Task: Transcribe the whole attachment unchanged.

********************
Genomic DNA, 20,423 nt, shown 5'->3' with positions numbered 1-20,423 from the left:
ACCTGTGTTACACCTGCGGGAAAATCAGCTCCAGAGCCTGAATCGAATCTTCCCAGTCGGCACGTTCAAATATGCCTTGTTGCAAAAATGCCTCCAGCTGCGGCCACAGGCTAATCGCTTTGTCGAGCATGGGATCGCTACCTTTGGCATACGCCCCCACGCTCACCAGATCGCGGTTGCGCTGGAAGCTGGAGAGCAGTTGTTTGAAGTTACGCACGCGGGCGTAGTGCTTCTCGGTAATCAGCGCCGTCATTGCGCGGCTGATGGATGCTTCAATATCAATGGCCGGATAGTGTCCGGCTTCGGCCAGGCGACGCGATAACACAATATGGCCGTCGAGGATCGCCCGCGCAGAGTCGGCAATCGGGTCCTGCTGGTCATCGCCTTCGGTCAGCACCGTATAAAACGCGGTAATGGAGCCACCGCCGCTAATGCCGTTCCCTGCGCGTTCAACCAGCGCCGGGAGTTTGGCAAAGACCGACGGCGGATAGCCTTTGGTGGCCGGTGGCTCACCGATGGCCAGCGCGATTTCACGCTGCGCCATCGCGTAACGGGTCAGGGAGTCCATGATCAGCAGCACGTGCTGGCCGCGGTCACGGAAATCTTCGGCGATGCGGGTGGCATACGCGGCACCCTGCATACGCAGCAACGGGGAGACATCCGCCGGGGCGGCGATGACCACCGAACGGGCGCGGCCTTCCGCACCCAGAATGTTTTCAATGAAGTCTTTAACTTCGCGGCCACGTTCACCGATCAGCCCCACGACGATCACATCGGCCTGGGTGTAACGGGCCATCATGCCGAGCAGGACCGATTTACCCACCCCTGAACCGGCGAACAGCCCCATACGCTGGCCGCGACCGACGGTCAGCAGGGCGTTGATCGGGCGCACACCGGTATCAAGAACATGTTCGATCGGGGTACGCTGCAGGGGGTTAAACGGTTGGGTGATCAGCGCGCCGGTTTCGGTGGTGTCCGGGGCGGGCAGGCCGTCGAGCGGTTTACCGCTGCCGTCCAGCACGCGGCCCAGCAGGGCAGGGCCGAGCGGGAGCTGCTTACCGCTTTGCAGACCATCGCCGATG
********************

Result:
Genomic DNA, 20,423 nt, shown 5'->3' with positions numbered 1-20,423 from the left:
ACCTGTGTTACACCTGCGGGAAAATCAGCTCCAGAGCCTGAATCGAATCTTCCCAGTCGGCACGTTCAAATATGCCTTGTTGCAAAAATGCCTCCAGCTGCGGCCACAGGCTAATCGCTTTGTCGAGCATGGGATCGCTACCTTTGGCATACGCCCCCACGCTCACCAGATCGCGGTTGCGCTGGAAGCTGGAGAGCAGTTGTTTGAAGTTACGCACGCGGGCGTAGTGCTTCTCGGTAATCAGCGCCGTCATTGCGCGGCTGATGGATGCTTCAATATCAATGGCCGGATAGTGTCCGGCTTCGGCCAGGCGACGCGATAACACAATATGGCCGTCGAGGATCGCCCGCGCAGAGTCGGCAATCGGGTCCTGCTGGTCATCGCCTTCGGTCAGCACCGTATAAAACGCGGTAATGGAGCCACCGCCGCTAATGCCGTTCCCTGCGCGTTCAACCAGCGCCGGGAGTTTGGCAAAGACCGACGGCGGATAGCCTTTGGTGGCCGGTGGCTCACCGATGGCCAGCGCGATTTCACGCTGCGCCATCGCGTAACGGGTCAGGGAGTCCATGATCAGCAGCACGTGCTGGCCGCGGTCACGGAAATCTTCGGCGATGCGGGTGGCATACGCGGCACCCTGCATACGCAGCAACGGGGAGACATCCGCCGGGGCGGCGATGACCACCGAACGGGCGCGGCCTTCCGCACCCAGAATGTTTTCAATGAAGTCTTTAACTTCGCGGCCACGTTCACCGATCAGCCCCACGACGATCACATCGGCCTGGGTGTAACGGGCCATCATGCCGAGCAGGACCGATTTACCCACCCCTGAACCGGCGAACAGCCCCATACGCTGGCCGCGACCGACGGTCAGCAGGGCGTTGATCGGGCGCACACCGGTATCAAGAACATGTTCGATCGGGGTACGCTGCAGGGGGTTAAACGGTTGGGTGATCAGCGCGCCGGTTTCGGTGGTGTCCGGGGCGGGCAGGCCGTCGAGCGGTTTACCGCTGCCGTCCAGCACGCGGCCCAGCAGGGCAGGGCCGAGCGGGAGCTGCTTACCGCTTTGCAGACCATCGCCGATG